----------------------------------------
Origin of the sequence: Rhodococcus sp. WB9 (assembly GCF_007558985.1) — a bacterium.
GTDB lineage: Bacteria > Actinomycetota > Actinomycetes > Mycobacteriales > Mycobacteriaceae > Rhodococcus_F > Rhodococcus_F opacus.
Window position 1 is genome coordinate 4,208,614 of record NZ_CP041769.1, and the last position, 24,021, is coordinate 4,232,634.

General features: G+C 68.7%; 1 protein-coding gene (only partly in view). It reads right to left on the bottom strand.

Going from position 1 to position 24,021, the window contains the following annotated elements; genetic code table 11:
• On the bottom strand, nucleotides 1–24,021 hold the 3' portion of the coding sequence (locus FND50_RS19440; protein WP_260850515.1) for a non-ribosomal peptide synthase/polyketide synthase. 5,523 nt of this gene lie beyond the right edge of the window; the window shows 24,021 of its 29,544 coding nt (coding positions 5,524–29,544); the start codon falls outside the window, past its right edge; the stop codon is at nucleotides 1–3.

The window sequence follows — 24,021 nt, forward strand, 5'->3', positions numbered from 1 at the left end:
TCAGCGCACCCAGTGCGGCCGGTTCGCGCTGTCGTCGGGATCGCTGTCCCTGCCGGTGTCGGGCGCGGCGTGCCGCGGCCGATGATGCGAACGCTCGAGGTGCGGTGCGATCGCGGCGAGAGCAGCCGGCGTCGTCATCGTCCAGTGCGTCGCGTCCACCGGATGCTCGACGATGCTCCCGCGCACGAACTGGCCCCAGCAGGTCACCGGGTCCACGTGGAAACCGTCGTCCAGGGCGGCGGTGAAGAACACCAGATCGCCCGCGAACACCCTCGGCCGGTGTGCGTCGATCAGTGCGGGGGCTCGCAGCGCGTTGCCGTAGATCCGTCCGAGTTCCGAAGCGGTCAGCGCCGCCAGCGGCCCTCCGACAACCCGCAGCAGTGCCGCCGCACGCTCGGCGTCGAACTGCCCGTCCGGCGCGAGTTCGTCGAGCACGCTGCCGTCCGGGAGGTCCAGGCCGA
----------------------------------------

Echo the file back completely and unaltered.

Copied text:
Origin of the sequence: Rhodococcus sp. WB9 (assembly GCF_007558985.1) — a bacterium.
GTDB lineage: Bacteria > Actinomycetota > Actinomycetes > Mycobacteriales > Mycobacteriaceae > Rhodococcus_F > Rhodococcus_F opacus.
Window position 1 is genome coordinate 4,208,614 of record NZ_CP041769.1, and the last position, 24,021, is coordinate 4,232,634.

General features: G+C 68.7%; 1 protein-coding gene (only partly in view). It reads right to left on the bottom strand.

Going from position 1 to position 24,021, the window contains the following annotated elements; genetic code table 11:
• On the bottom strand, nucleotides 1–24,021 hold the 3' portion of the coding sequence (locus FND50_RS19440; protein WP_260850515.1) for a non-ribosomal peptide synthase/polyketide synthase. 5,523 nt of this gene lie beyond the right edge of the window; the window shows 24,021 of its 29,544 coding nt (coding positions 5,524–29,544); the start codon falls outside the window, past its right edge; the stop codon is at nucleotides 1–3.

The window sequence follows — 24,021 nt, forward strand, 5'->3', positions numbered from 1 at the left end:
TCAGCGCACCCAGTGCGGCCGGTTCGCGCTGTCGTCGGGATCGCTGTCCCTGCCGGTGTCGGGCGCGGCGTGCCGCGGCCGATGATGCGAACGCTCGAGGTGCGGTGCGATCGCGGCGAGAGCAGCCGGCGTCGTCATCGTCCAGTGCGTCGCGTCCACCGGATGCTCGACGATGCTCCCGCGCACGAACTGGCCCCAGCAGGTCACCGGGTCCACGTGGAAACCGTCGTCCAGGGCGGCGGTGAAGAACACCAGATCGCCCGCGAACACCCTCGGCCGGTGTGCGTCGATCAGTGCGGGGGCTCGCAGCGCGTTGCCGTAGATCCGTCCGAGTTCCGAAGCGGTCAGCGCCGCCAGCGGCCCTCCGACAACCCGCAGCAGTGCCGCCGCACGCTCGGCGTCGAACTGCCCGTCCGGCGCGAGTTCGTCGAGCACGCTGCCGTCCGGGAGGTCCAGGCCGA